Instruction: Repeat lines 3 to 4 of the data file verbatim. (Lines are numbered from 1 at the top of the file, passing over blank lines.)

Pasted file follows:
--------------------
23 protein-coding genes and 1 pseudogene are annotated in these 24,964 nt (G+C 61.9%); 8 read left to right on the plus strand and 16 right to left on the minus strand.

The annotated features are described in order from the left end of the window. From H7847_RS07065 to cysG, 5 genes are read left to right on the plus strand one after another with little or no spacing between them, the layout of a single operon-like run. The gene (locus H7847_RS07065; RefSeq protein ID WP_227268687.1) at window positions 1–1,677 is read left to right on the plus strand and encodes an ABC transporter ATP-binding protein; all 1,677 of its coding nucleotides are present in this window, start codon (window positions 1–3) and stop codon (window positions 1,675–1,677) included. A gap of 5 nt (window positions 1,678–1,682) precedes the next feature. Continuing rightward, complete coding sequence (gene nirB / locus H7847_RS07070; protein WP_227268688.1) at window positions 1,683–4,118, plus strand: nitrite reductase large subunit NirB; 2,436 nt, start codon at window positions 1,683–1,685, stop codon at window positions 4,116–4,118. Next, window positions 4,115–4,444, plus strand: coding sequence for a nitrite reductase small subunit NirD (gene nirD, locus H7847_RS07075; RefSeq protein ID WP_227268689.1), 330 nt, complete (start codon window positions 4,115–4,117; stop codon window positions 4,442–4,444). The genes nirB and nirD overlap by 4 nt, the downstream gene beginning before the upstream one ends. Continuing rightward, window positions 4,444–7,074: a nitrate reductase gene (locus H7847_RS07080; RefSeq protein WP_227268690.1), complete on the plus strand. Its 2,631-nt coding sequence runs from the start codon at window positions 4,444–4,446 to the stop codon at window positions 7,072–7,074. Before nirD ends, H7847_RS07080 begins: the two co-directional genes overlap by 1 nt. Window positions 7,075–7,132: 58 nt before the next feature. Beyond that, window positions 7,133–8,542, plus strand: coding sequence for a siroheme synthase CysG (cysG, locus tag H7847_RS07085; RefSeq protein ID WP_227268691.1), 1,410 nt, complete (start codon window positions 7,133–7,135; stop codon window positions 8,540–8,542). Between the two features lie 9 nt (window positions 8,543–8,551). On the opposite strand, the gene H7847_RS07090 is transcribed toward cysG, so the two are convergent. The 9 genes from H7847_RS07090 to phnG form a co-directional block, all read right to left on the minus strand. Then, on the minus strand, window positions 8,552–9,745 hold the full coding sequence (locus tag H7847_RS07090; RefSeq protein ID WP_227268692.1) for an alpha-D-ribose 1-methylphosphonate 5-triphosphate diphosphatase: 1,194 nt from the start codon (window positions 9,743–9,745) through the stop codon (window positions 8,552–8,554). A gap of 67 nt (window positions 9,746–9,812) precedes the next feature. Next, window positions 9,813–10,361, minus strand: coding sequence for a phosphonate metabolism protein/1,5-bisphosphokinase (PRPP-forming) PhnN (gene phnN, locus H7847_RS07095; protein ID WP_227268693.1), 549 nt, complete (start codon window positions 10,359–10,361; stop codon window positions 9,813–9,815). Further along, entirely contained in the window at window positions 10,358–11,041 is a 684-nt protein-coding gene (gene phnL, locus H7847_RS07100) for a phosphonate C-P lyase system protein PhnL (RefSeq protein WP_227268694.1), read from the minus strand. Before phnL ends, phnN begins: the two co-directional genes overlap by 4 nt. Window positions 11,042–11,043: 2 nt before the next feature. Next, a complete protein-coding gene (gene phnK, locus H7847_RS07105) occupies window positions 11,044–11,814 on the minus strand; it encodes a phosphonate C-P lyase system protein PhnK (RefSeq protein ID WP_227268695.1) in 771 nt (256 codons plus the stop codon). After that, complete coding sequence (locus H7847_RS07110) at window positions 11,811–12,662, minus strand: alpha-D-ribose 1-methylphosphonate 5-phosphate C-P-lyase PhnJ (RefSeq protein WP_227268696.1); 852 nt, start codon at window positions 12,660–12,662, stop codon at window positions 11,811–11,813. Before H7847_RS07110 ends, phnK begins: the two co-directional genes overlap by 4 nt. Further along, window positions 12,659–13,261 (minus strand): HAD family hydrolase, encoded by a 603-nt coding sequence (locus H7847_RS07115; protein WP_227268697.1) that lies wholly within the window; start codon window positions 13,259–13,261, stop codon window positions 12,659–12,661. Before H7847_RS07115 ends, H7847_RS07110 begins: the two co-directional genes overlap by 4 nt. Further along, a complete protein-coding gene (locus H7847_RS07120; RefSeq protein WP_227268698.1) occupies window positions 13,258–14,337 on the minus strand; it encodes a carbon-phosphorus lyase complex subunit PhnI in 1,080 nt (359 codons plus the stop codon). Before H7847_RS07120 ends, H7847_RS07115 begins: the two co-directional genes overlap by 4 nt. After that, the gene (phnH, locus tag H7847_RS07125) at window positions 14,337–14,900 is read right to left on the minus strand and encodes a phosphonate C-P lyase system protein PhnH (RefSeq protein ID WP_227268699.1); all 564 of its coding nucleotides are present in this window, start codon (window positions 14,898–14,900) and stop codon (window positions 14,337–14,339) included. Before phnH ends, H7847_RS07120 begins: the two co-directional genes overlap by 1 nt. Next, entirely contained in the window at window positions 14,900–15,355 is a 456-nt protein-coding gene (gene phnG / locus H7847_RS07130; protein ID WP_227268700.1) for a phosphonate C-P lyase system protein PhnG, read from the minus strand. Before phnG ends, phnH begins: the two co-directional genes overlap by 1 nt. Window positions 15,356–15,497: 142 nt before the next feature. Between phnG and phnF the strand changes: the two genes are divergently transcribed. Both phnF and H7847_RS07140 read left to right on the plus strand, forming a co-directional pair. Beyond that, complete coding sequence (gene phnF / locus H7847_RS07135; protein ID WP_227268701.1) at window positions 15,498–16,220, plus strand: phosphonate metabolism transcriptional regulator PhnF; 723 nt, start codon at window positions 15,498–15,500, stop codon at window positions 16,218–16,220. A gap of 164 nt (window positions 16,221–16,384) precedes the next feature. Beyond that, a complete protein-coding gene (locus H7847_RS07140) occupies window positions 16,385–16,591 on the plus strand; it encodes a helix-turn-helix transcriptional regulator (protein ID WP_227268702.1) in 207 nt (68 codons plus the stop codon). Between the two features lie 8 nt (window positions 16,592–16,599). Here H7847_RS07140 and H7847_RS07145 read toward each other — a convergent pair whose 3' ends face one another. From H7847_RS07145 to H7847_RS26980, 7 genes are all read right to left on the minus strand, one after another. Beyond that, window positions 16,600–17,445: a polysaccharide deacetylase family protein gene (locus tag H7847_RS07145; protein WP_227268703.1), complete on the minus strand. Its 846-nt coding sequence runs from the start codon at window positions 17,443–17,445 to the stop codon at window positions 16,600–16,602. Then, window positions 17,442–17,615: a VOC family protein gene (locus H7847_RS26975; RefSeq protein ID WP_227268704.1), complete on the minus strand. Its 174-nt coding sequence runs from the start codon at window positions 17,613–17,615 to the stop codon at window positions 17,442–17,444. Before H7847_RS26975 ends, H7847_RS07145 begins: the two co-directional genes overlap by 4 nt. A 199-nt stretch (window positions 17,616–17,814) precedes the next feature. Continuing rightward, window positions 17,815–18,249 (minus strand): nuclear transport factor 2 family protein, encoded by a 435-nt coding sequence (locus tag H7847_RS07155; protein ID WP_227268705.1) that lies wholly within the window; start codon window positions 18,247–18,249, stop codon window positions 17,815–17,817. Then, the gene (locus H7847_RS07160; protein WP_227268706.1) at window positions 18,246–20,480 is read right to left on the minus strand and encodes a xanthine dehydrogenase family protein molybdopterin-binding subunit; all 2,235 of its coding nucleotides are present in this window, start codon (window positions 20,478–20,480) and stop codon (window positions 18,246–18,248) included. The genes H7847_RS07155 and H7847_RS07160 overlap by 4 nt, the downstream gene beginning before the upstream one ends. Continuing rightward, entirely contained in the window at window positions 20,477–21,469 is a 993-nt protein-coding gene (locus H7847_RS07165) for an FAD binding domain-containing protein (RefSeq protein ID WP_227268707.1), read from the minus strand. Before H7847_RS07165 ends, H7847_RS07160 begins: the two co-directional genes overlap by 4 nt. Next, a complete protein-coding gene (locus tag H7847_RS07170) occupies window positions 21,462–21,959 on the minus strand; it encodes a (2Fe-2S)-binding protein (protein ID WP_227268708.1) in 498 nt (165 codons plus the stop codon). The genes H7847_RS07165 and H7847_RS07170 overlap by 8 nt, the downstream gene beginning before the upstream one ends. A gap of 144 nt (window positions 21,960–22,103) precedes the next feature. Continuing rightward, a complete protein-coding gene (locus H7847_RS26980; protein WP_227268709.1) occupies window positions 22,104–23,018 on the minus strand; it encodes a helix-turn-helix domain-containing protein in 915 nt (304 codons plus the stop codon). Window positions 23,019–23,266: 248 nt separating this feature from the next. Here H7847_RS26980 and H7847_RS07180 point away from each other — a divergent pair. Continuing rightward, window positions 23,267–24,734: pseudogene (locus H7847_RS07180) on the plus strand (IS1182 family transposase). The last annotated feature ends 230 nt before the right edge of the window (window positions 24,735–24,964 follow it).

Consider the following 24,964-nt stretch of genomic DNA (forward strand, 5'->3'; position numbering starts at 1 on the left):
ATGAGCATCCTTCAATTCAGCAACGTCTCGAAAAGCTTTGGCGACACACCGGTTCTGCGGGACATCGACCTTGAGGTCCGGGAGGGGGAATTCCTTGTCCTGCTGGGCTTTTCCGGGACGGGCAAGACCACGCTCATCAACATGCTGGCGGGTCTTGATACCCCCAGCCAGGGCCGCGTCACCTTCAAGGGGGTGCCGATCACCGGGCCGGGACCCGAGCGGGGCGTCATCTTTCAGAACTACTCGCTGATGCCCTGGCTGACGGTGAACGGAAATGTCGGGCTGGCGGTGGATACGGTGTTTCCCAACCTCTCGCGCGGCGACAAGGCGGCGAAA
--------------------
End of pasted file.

Consider the following 24,964-nt stretch of genomic DNA (forward strand, 5'->3'; position numbering starts at 1 on the left):
ATGAGCATCCTTCAATTCAGCAACGTCTCGAAAAGCTTTGGCGACACACCGGTTCTGCGGGACATCGACCTTGAGGTCCGGGAGGGGGAATTCCTTGTCCTGCTGGGCTTTTCCGGGACGGGCAAGACCACGCTCATCAACATGCTGGCGGGTCTTGATACCCCCAGCCAGGGCCGCGTCACCTTCAAGGGGGTGCCGATCACCGGGCCGGGACCCGAGCGGGGCGTCATCTTTCAGAACTACTCGCTGATGCCCTGGCTGACGGTGAACGGAAATGTCGGGCTGGCGGTGGATACGGTGTTTCCCAACCTCTCGCGCGGCGACAAGGCGGCGAAA